By a majority of five to four, the Bank of England’s Monetary Policy Committee had elected to increase the interest rate, essentially the cost of borrowing, to 0.5% from 0.25%.
The interest rate doubling means this is the second time in three months that the rate has increased. The rate is close to reaching the mark of the start of the pandemic when the Bank cut the rate from 0.75% to 0.25% to address the financial issues implicated by the coronavirus. The rise evidently makes it more expensive to borrow which amasses from the December rise to quickly end the age of the extremely low rated mortgages for households.
The rise of property prices in the property market means the Bank is appearing to be taking a hold on inflation. The surge in property sales seen in 2021 was one of the highest levels since 2007 especially with schemes like the Help to Buy scheme allowing many to get onto the property ladder with the average sale price in London being shy of £520,000 in November 2021.
So how does rise in Interest rates impact the UK real estate market and mortgaged homeowners?
It, therefore, appears that the 0.5% rate designed to tame inflation led by increasing the cost of borrowing with the hope this would then dampen demand for mortgages and therefore reduce the number of people purchasing properties. Ultimately this could see prices deflate considering the UK average price for houses increased by 10.2% over the year to October 2021.
Reassuringly, brokers have predicted rise in mortgage rates be more measured and at a slower pace which in turn could mean that the low rates could stay for some time.
It is estimated that approximately 75% of borrowers in the UK real estate market are on the typical ‘fixed-rate’ schemes. Consequently, these fixed-rate mortgage holders will only see a change in mortgage repayments when the current term ends. Let’s not forget that is a good portion of the entire UK property market.
It is further estimated that around 850,000 property owners are on ‘tracker mortgages’, a type of variable rate mortgage, and over a million on the standard variable rates. Property owners on these tracker mortgage should see an imminent change in their monthly repayment amounts as these are more directly linked to interest rates. Those on the standard variable rates should see a change in due course as lenders adjust the borrowing rate, but it is the lender who decides by how much they increase the rate.
To put the impacts into perspective, typical standard variable rates mortgage customers may typically see an approximately £15 rise in repayments whilst those on the tracker mortgages around £25 rise in their repayments. The exact amount, of course, depends on the amount borrowed with these figures more being based on the more modest mortgage values side of things.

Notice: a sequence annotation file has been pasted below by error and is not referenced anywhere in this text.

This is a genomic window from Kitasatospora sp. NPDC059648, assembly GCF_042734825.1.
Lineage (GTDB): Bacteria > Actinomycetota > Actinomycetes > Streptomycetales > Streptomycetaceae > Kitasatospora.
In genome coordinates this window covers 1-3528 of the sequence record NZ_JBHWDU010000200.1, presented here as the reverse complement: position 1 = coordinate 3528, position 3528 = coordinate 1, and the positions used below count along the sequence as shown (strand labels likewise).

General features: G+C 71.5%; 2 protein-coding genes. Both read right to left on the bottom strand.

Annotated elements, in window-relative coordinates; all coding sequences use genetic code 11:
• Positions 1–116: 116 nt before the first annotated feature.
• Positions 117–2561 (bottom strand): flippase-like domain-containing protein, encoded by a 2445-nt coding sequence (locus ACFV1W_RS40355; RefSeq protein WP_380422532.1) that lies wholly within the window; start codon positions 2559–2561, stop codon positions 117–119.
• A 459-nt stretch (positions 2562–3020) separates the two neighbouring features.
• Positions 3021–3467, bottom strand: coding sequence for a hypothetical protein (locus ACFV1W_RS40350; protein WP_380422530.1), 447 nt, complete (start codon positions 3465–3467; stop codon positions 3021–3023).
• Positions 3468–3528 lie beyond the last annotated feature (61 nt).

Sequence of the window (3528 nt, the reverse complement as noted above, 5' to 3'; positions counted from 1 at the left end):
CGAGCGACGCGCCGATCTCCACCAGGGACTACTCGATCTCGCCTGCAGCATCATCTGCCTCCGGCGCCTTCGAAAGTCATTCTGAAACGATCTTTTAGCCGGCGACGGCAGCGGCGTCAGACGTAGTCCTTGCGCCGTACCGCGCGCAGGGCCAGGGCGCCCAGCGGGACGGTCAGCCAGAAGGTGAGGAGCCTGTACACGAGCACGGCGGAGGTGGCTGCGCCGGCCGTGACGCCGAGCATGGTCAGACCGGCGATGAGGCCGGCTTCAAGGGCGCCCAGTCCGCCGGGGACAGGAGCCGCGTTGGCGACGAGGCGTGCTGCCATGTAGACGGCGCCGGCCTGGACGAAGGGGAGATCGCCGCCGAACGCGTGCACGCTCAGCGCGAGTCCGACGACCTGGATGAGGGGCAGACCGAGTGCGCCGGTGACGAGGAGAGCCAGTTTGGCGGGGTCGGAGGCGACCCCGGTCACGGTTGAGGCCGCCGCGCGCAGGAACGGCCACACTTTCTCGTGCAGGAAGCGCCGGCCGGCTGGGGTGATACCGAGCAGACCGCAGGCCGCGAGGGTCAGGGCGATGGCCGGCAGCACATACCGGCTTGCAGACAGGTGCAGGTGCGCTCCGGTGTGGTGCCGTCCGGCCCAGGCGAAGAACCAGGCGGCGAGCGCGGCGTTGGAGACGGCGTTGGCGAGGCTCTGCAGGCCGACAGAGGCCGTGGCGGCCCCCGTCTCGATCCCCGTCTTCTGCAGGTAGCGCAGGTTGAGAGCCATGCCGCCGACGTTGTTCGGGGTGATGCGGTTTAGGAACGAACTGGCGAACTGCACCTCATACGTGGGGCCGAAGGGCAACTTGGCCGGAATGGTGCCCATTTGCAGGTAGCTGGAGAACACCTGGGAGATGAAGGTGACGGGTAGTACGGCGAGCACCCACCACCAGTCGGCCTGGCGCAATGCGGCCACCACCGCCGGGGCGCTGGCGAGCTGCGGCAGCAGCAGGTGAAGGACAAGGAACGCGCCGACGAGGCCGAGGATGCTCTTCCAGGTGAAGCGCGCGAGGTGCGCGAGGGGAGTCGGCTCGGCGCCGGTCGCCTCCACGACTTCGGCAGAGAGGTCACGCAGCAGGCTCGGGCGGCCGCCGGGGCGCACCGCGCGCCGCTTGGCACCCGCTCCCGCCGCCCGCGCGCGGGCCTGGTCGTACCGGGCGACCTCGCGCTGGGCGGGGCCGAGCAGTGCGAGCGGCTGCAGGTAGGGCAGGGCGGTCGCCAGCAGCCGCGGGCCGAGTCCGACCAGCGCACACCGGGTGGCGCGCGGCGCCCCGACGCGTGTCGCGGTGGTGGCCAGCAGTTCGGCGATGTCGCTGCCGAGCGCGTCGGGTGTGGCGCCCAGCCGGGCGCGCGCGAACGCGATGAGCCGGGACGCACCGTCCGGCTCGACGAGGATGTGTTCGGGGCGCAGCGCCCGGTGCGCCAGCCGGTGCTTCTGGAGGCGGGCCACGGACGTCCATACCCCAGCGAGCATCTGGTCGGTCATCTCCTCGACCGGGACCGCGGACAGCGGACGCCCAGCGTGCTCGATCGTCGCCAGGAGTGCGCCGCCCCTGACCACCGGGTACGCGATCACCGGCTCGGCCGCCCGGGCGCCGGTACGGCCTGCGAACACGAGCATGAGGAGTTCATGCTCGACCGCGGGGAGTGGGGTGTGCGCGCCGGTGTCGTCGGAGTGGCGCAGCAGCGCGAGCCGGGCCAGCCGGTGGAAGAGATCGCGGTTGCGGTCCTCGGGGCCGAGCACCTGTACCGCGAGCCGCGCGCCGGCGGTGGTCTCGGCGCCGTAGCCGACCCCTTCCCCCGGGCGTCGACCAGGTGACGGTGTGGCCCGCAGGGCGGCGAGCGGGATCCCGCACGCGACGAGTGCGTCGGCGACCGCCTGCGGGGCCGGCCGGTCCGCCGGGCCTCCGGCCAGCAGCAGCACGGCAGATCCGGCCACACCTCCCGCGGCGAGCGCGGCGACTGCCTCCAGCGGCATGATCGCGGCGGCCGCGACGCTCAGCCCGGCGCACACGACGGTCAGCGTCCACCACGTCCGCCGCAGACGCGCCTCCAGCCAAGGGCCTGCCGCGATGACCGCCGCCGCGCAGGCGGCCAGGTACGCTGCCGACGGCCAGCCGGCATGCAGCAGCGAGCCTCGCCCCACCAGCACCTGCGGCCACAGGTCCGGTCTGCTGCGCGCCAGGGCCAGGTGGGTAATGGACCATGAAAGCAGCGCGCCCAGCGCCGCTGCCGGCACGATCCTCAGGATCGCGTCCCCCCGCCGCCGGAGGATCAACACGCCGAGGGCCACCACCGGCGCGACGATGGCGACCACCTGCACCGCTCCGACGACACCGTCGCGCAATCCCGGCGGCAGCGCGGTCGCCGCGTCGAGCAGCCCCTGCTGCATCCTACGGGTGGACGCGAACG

Consequently, there could be a squeeze on household budgets at a time of rising bills and when borrowers have been used to years of cheap borrowing. However, it could be argued that the cost of living will not quite dent the UK property market.
Is there anything I can do?
Provided you are on the typical fixed term mortgage, which let’s not forget accounts for around 75% of the UK real estate market, then this should not impact you until your deal ends.
For those on the standard variable rates, as discussed, it is more dependent on the individual lender. It could prove useful to check the terms and conditions of your mortgage offer document.
It does appear that the change in interest rate will take some time before impacting repayments. Therefore, it may be worth considering overpaying to take advantage of the low rates. This could entail some fees so it is always good to check with the lender but paying the fees could be worthwhile in the longer run. The same could be said to the other side of the scale as for savers who would like to benefit from the change in the rate rather than overpay, but again it may take some time before financial institutions pass on the change to rates.
It should also be noted that typical mortgage applicants in the stress testing process demonstrate the ability to pay at around a 6 or 7% rate proving that whilst there is an increase, it should not be insurmountable but more a prickly matter.
Overall, the rise in interest rates can be argued that it should not significantly impact the UK real estate market, particularly in the nearer future. It may be good to reaffirm that most of the mortgaged UK real estate market is on a fixed-rate basis so should not be felt by most until their current deal expires. Even those on the variable rates it is dependent on the lender, and it is anticipated there will be some time before impacting repayments.
As the mortgage application process tests the ability of the borrower to make repayments it could prove to be more uncomfortable on living expenses rather than impacting the borrower’s ability to make repayments.